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I don't understand that paper.

Firstly, are they using median or average wages? Insane bubbly compensation in finance will distort both. So it's more useful to compare wage growth by sector, splitting off the financialised economy from the rest.

Secondly, there seems to be some confusion about whether wage growth is a good thing or a bad one.

Which leads to an interesting question - if growth and producvitity are good but wage growth is bad, where does the money go?

Finally, isn't 'wage growth' really just harmonisation, and exactly what you'd expect in a common trading area? Considering that the periphery was always less marginally dynamic than the core, I don't see why wage growth would be considered a problem.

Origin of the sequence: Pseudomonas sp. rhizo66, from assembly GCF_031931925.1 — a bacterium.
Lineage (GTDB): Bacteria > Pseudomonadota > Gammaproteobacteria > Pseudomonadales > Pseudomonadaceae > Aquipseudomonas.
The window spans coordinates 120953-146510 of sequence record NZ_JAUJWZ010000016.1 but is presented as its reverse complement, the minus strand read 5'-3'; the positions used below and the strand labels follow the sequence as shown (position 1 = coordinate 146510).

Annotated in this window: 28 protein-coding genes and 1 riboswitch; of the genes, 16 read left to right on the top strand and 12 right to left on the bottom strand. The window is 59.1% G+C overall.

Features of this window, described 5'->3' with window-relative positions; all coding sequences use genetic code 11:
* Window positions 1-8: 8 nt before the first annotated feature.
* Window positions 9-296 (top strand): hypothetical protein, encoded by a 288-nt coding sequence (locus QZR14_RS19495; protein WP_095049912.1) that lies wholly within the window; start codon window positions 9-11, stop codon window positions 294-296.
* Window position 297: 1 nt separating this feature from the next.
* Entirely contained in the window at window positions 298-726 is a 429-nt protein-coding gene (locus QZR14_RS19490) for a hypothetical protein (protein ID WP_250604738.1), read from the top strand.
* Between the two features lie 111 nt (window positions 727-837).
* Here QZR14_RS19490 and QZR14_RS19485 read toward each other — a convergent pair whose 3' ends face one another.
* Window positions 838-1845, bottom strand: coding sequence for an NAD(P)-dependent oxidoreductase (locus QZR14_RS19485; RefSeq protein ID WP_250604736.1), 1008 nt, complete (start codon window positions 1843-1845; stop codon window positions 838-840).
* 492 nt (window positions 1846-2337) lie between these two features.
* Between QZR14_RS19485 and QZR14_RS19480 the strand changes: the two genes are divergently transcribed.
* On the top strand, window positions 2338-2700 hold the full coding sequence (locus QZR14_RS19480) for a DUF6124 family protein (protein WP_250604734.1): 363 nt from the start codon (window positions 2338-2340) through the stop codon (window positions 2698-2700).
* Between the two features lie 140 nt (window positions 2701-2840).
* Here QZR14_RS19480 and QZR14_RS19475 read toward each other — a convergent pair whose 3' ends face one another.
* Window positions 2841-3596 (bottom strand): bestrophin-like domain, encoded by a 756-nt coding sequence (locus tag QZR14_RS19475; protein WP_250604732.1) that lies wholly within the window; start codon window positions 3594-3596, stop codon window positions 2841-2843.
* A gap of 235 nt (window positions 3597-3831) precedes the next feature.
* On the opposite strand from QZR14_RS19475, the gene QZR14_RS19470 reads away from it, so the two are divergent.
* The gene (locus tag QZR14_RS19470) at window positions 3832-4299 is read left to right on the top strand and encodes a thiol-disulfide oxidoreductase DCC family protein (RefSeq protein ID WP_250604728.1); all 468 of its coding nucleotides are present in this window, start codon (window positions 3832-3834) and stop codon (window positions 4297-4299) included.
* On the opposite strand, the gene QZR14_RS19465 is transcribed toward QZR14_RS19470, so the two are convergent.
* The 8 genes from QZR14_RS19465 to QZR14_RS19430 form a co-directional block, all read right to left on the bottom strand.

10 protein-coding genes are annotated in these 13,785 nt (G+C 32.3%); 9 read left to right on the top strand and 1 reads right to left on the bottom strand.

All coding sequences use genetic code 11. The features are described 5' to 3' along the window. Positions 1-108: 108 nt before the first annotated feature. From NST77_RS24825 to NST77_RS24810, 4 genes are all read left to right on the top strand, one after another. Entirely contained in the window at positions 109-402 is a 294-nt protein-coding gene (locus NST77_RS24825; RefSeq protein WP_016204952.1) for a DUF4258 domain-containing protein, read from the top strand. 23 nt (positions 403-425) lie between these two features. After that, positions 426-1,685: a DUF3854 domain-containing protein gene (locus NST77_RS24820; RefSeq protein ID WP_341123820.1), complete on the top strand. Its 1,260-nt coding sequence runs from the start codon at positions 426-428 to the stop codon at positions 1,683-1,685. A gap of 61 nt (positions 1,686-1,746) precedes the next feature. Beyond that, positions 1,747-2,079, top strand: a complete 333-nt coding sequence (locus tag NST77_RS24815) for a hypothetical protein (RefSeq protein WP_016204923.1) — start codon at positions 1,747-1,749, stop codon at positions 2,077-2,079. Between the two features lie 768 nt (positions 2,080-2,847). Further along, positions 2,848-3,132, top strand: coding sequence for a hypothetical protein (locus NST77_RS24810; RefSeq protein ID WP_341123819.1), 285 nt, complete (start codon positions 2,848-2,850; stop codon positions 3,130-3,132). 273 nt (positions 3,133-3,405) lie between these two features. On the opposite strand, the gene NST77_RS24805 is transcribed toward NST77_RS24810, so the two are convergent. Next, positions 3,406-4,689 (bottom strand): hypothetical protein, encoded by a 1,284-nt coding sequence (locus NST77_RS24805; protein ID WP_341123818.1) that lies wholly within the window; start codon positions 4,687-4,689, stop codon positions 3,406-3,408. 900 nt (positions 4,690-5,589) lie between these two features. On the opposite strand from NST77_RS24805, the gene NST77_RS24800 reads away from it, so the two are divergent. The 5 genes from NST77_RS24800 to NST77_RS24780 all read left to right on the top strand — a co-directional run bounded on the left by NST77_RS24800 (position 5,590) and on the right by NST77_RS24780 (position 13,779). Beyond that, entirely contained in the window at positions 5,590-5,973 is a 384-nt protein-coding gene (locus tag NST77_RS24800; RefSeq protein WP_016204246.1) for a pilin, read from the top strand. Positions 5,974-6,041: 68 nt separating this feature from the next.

I suppose the implication is that wage increases aren't really affordable - but then you'd expect the ECB to say that for ideological reasons.

by ThatBritGuy (thatbritguy (at) googlemail.com) on Thu May 6th, 2010 at 10:39:13 AM EST
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